Object name: UGC09560

Designation(s): UGC09560, UGC09562,

UGC 9560 and UGC 9562 are a pair of widely separated apparently interacting galaxies in the \"kite\" of Bootes. At least something has left these two in a very strange way. They are about 65 million light-years away by redshift and 75 million by other measurements. While I can\'t get into Arp\'s mind I have to think he\'d have included this pair if he had known about them. Many in his atlas are far more normal looking than this pair!

UGC 9560 has a very blue core, a warped disk and jets. The one going west-southwest above the warped disk is most obvious. While the core is blue the disk is rather white. Somewhat the reverse you normally see. There\'s a lot of hot new stars in its well-defined core. One paper describes it this way: \"This object presents very elongated outer isophotes and a conspicuous central star-forming region. Orthogonally to the major axis, on opposite sides, we see two jetlike structures.\" Besides its peculiar designation, it is a BCDG with HII emission from that blue core. BCDG stands for \"Blue Compact Disk Galaxy\". It certainly is as it is only about 17,500 light-years across assuming the closer distance and 20,000 at the further distance estimate.

UGC 9562 is even stranger looking. It is classed as peculiar with HII emission. In this case, the HII comes from the odd blue structures. Ignore those and it looks like a simple S0 galaxy. Most references refer to the blue knots as knots in jets. If jets, they do seem to arise from its core. They look like they form a ring around the galaxy though if that were the case I\'d think we\'d see them right through a rather dust free galaxy. I found nothing explaining this very strange feature. It\'s normal looking disk stretches about 18,000 light years at the closer distance and 21,000 if the more distant estimate is used. Again quite small. The blue knots extend a slightly lesser distance, 17,500 light-years or 20,000 at the further distance, the same as UGC 9560. The projected separation from UGC 9560 is only 76,500 light-years or 88,000 light-years depending on distance. Less than the diameter of our galaxy. So while they are of low mass there may still be some interaction going on. Still, this is the least distance that could separate them. We don\'t know the separation in three-dimensional space so it could be much greater.

I was also drawn to this region for its abundance of galaxy clusters. Unfortunately, the poor transparency and not great seeing we\'ve had much of the past 18+ months meant I couldn\'t go as deep as I wanted so the clusters don\'t show nearly as well as they would have under normal conditions. I\'ll just refer you to the annotated image.

It\'s time to repeat my abbreviations on annotated images involving galaxy clusters. Most will be labeled GC/G meaning both the cluster and its anchoring Bright Cluster Galaxy have virtually the same coordinates so I\'ve used one label for both. I show the number of galaxies NED has for the cluster and its diameter if available (none had that information this time). The distance to the cluster is listed first. A \"p\" means it was determined photographically rather than spectroscopically. One is labeled \"e\" as it is an estimate. If the galaxy\'s distance is the same and determined the same way it is omitted. If different it will be shown. If there\'s no distance given for the galaxy then \"na\" is used for not available. GC without /G is used when the cluster has no BCG. In such cases, a line will be drawn to the approximate position. NED usually states the cluster\'s position to +/- 15\" of arc so I have to be approximate in such cases. Otherwise, I\'ll use the BCG and put the label immediately to its right. If that\'s not possible as the label would cover up members of the cluster or overlap a previous label or be hard to read due to passing over a bright star, a line will go from the label to the BCG.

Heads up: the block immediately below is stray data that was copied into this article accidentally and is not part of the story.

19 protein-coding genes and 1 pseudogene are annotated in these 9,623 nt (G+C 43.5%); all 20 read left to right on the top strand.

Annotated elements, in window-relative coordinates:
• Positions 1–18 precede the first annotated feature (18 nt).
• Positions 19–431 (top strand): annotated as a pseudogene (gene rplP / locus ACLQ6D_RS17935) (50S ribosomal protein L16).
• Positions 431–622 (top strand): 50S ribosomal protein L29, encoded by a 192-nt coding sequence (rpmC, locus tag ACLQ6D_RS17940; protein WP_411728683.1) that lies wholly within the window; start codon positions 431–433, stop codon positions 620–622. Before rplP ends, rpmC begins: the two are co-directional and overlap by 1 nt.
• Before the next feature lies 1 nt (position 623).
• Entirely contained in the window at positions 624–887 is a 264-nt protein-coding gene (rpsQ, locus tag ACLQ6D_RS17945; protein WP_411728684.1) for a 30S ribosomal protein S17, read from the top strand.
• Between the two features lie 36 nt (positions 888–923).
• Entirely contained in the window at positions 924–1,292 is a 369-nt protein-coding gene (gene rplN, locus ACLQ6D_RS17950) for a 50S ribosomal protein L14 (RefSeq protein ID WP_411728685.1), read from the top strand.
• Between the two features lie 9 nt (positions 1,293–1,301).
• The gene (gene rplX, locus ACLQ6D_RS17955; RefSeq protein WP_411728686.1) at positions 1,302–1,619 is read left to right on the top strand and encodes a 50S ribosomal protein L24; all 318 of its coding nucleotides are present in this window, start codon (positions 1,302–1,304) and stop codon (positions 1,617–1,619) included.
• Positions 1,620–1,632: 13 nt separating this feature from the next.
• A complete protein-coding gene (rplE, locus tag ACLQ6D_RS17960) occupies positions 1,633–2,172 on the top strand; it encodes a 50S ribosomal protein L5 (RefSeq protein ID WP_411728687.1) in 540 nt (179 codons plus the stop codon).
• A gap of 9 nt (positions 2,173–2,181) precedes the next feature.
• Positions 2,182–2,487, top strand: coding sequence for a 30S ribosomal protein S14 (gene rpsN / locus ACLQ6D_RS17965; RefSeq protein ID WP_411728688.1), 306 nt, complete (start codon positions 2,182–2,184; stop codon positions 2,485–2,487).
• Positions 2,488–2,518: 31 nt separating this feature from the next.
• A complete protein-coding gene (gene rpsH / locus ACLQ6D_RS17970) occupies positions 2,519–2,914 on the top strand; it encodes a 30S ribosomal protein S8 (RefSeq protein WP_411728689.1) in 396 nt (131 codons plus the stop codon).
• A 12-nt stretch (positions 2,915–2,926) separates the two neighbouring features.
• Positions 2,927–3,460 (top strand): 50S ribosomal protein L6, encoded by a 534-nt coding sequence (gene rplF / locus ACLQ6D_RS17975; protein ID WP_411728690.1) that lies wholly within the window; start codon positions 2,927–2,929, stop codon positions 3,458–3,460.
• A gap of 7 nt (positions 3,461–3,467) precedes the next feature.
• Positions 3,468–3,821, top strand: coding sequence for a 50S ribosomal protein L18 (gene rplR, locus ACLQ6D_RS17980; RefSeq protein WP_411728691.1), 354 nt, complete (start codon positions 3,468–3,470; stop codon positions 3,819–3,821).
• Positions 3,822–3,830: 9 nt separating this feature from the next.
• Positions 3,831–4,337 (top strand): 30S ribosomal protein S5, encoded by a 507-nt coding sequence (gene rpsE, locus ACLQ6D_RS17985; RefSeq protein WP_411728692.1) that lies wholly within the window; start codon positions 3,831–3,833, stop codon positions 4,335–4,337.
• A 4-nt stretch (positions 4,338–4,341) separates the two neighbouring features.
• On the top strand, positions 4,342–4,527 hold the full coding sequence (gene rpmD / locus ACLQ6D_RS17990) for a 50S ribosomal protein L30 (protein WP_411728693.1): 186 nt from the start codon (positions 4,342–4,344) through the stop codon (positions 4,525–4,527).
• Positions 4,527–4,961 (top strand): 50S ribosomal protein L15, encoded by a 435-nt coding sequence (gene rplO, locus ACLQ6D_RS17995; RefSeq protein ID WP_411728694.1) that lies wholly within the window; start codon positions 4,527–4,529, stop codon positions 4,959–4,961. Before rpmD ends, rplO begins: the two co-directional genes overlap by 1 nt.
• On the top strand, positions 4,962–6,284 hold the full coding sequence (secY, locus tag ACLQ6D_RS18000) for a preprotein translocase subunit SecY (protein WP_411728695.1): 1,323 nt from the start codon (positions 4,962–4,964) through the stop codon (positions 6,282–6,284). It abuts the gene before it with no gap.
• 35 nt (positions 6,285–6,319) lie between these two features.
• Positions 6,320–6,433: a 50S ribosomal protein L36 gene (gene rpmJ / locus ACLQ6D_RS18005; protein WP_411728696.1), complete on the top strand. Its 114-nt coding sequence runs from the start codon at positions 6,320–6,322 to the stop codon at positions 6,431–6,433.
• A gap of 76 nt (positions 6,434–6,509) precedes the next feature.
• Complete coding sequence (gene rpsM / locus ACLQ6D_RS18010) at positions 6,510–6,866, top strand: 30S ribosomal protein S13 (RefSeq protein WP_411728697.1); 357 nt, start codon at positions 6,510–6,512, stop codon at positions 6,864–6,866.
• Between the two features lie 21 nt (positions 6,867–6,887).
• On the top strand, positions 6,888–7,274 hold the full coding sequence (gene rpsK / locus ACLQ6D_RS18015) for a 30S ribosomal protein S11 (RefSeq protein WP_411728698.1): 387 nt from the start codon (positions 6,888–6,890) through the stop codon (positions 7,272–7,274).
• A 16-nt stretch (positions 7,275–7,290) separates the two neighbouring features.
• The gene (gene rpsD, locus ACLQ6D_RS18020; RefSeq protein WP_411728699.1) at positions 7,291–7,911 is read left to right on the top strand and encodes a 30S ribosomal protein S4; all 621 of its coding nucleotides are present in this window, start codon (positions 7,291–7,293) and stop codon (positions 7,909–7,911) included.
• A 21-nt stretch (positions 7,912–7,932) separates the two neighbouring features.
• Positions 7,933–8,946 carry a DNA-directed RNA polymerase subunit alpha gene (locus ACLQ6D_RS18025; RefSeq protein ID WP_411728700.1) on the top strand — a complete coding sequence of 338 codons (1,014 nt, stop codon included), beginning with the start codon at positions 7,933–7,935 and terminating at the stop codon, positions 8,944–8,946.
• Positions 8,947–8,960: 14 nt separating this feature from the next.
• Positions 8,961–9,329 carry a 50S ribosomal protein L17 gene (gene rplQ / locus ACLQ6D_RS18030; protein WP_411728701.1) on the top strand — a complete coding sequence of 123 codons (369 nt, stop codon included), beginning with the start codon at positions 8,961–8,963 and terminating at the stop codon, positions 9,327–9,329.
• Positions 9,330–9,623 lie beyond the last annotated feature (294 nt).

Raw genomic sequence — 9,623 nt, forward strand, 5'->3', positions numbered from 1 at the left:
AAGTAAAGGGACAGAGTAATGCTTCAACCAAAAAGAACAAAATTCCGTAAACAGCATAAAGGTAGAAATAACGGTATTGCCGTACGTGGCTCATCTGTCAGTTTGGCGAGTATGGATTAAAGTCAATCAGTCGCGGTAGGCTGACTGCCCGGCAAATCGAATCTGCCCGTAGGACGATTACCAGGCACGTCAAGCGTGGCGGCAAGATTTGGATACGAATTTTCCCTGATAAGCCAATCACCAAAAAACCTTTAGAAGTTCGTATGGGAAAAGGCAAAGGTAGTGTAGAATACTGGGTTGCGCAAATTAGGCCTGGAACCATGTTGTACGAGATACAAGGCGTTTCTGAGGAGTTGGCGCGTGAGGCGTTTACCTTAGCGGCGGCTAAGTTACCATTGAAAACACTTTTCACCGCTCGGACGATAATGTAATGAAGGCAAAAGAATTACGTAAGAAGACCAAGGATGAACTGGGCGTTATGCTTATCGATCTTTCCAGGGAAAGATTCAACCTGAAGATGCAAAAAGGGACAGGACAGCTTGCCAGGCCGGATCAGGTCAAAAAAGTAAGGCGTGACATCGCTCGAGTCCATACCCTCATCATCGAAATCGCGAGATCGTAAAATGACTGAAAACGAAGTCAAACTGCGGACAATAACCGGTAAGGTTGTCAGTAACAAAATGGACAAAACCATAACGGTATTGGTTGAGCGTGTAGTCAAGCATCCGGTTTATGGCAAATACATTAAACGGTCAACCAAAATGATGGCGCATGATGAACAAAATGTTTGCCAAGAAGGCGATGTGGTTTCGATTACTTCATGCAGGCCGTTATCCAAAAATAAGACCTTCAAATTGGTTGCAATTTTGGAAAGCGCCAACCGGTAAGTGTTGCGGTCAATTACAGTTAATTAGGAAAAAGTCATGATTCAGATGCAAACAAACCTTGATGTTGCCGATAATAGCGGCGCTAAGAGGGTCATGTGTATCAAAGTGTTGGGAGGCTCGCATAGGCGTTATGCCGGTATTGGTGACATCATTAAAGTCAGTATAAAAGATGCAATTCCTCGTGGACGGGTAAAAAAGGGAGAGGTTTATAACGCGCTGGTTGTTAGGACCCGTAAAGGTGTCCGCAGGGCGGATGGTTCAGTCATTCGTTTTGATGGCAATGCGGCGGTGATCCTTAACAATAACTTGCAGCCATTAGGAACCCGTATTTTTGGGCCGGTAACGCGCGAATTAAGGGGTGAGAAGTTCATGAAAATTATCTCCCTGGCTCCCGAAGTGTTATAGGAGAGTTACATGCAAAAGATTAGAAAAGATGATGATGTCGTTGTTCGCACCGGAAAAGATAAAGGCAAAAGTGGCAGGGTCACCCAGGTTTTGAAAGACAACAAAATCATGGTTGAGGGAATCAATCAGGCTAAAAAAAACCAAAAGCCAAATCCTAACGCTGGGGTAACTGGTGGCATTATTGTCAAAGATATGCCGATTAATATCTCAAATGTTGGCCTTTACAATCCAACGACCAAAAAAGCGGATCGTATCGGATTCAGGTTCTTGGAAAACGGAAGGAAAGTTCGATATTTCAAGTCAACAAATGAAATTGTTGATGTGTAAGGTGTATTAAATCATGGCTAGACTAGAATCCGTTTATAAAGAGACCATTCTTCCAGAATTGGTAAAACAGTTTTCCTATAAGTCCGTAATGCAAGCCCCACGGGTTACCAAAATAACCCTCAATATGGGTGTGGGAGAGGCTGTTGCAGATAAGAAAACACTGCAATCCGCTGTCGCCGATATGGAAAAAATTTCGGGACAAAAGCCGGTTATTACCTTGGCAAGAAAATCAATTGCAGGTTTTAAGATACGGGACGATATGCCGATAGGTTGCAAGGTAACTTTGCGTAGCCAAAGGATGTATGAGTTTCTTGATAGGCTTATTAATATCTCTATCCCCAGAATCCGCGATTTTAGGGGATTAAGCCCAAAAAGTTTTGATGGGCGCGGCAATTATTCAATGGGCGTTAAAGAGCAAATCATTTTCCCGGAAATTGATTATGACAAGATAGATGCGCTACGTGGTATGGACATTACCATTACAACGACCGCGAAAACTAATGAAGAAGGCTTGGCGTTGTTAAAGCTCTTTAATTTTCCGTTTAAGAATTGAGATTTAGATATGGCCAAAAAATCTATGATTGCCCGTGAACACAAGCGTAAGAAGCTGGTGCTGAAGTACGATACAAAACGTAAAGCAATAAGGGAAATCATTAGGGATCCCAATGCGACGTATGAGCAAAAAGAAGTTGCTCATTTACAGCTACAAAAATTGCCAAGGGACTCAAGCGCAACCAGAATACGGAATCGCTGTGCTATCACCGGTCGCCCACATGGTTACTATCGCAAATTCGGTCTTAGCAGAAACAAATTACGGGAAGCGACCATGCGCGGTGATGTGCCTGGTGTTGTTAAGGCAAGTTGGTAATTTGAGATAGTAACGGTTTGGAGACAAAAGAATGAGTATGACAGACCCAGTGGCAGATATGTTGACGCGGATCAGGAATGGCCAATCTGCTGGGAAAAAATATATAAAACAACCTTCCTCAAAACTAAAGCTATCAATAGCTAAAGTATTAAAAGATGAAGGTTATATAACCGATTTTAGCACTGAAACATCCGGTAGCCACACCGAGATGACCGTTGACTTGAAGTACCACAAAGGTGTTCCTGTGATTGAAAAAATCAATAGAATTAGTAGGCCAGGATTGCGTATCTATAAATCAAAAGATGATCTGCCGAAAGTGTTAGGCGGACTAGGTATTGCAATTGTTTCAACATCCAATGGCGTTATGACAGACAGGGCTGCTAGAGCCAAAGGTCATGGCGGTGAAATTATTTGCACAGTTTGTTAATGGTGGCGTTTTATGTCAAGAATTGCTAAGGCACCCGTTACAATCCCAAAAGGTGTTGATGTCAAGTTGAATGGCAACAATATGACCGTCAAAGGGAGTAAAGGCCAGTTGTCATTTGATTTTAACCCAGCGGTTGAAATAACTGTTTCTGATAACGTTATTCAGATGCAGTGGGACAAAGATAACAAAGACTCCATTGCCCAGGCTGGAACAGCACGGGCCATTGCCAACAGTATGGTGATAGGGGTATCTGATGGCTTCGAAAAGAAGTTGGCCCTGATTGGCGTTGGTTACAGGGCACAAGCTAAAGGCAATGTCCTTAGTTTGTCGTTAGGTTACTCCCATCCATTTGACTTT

More quasars than usual are also found in the image. Since light travel time distances I use are rather meaningless at their great distance I also include the z value. This is a measure of how much the frequency of the light has been stretched to longer wavelengths. A z of 1 means the wavelength has doubled so all the light we are seeing was emitted in the ultra-violet part of the spectrum. A z=2 means the wavelength as tripled etc. The relationship of z to light travel time distance is not linear so at high z values, a large change in z can result in a rather small increase in light travel time. The z value would hit infinity at the time of the big bang so it must rise rapidly as the look back time approaches this value, ~13.7 billion years.

14\" LX200R @ f/10, L=4x10\' RGB=2x10\', STL-11000XM, Paramount ME